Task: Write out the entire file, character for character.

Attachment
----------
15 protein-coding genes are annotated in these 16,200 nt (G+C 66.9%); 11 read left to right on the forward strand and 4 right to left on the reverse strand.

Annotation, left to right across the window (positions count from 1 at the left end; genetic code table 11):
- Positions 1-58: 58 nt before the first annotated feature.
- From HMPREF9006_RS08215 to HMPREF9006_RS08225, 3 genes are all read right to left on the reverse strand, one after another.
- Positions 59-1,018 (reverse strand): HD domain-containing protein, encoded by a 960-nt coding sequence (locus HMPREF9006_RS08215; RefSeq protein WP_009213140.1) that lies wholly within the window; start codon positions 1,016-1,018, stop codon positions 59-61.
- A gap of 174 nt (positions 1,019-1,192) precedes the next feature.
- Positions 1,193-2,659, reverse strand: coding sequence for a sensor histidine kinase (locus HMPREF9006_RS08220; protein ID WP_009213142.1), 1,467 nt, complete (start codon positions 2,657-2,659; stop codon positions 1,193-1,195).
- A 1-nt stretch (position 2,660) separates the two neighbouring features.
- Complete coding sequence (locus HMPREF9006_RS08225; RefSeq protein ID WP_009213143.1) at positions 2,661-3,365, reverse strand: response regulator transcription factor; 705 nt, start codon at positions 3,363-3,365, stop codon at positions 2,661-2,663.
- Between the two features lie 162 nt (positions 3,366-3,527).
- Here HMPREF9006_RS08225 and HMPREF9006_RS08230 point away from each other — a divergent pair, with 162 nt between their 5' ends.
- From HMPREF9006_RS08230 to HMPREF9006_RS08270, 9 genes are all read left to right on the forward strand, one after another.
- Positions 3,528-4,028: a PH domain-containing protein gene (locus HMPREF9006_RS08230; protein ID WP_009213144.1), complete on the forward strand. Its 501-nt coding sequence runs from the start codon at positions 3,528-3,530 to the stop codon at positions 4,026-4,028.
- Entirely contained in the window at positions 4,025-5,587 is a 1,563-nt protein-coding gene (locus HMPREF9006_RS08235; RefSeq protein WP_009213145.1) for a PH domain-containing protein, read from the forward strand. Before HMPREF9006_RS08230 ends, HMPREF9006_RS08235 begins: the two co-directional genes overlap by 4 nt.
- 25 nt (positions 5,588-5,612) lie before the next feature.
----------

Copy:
15 protein-coding genes are annotated in these 16,200 nt (G+C 66.9%); 11 read left to right on the forward strand and 4 right to left on the reverse strand.

Annotation, left to right across the window (positions count from 1 at the left end; genetic code table 11):
- Positions 1-58: 58 nt before the first annotated feature.
- From HMPREF9006_RS08215 to HMPREF9006_RS08225, 3 genes are all read right to left on the reverse strand, one after another.
- Positions 59-1,018 (reverse strand): HD domain-containing protein, encoded by a 960-nt coding sequence (locus HMPREF9006_RS08215; RefSeq protein WP_009213140.1) that lies wholly within the window; start codon positions 1,016-1,018, stop codon positions 59-61.
- A gap of 174 nt (positions 1,019-1,192) precedes the next feature.
- Positions 1,193-2,659, reverse strand: coding sequence for a sensor histidine kinase (locus HMPREF9006_RS08220; protein ID WP_009213142.1), 1,467 nt, complete (start codon positions 2,657-2,659; stop codon positions 1,193-1,195).
- A 1-nt stretch (position 2,660) separates the two neighbouring features.
- Complete coding sequence (locus HMPREF9006_RS08225; RefSeq protein ID WP_009213143.1) at positions 2,661-3,365, reverse strand: response regulator transcription factor; 705 nt, start codon at positions 3,363-3,365, stop codon at positions 2,661-2,663.
- Between the two features lie 162 nt (positions 3,366-3,527).
- Here HMPREF9006_RS08225 and HMPREF9006_RS08230 point away from each other — a divergent pair, with 162 nt between their 5' ends.
- From HMPREF9006_RS08230 to HMPREF9006_RS08270, 9 genes are all read left to right on the forward strand, one after another.
- Positions 3,528-4,028: a PH domain-containing protein gene (locus HMPREF9006_RS08230; protein ID WP_009213144.1), complete on the forward strand. Its 501-nt coding sequence runs from the start codon at positions 3,528-3,530 to the stop codon at positions 4,026-4,028.
- Entirely contained in the window at positions 4,025-5,587 is a 1,563-nt protein-coding gene (locus HMPREF9006_RS08235; RefSeq protein WP_009213145.1) for a PH domain-containing protein, read from the forward strand. Before HMPREF9006_RS08230 ends, HMPREF9006_RS08235 begins: the two co-directional genes overlap by 4 nt.
- 25 nt (positions 5,588-5,612) lie before the next feature.